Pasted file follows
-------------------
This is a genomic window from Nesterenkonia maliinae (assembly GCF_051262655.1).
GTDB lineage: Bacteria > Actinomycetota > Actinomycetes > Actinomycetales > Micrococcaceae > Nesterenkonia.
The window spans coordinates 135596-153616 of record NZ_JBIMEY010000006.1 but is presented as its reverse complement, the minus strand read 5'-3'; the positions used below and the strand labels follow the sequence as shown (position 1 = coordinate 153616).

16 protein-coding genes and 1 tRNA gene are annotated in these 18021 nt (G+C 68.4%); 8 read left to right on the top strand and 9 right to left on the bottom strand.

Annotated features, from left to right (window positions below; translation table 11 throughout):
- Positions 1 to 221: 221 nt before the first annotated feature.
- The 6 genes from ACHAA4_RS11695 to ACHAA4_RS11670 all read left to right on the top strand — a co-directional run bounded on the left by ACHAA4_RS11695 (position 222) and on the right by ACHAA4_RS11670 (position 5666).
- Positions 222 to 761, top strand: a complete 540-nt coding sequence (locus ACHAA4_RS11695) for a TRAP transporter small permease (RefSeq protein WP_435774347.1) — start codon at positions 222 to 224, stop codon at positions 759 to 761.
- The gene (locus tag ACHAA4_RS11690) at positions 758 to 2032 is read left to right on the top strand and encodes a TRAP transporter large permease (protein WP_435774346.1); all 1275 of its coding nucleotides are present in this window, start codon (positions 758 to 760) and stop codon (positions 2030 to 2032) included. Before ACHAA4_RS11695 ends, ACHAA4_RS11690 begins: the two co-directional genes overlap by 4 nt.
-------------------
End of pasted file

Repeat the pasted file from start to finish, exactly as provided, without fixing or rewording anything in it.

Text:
This is a genomic window from Nesterenkonia maliinae (assembly GCF_051262655.1).
GTDB lineage: Bacteria > Actinomycetota > Actinomycetes > Actinomycetales > Micrococcaceae > Nesterenkonia.
The window spans coordinates 135596-153616 of record NZ_JBIMEY010000006.1 but is presented as its reverse complement, the minus strand read 5'-3'; the positions used below and the strand labels follow the sequence as shown (position 1 = coordinate 153616).

16 protein-coding genes and 1 tRNA gene are annotated in these 18021 nt (G+C 68.4%); 8 read left to right on the top strand and 9 right to left on the bottom strand.

Annotated features, from left to right (window positions below; translation table 11 throughout):
- Positions 1 to 221: 221 nt before the first annotated feature.
- The 6 genes from ACHAA4_RS11695 to ACHAA4_RS11670 all read left to right on the top strand — a co-directional run bounded on the left by ACHAA4_RS11695 (position 222) and on the right by ACHAA4_RS11670 (position 5666).
- Positions 222 to 761, top strand: a complete 540-nt coding sequence (locus ACHAA4_RS11695) for a TRAP transporter small permease (RefSeq protein WP_435774347.1) — start codon at positions 222 to 224, stop codon at positions 759 to 761.
- The gene (locus tag ACHAA4_RS11690) at positions 758 to 2032 is read left to right on the top strand and encodes a TRAP transporter large permease (protein WP_435774346.1); all 1275 of its coding nucleotides are present in this window, start codon (positions 758 to 760) and stop codon (positions 2030 to 2032) included. Before ACHAA4_RS11695 ends, ACHAA4_RS11690 begins: the two co-directional genes overlap by 4 nt.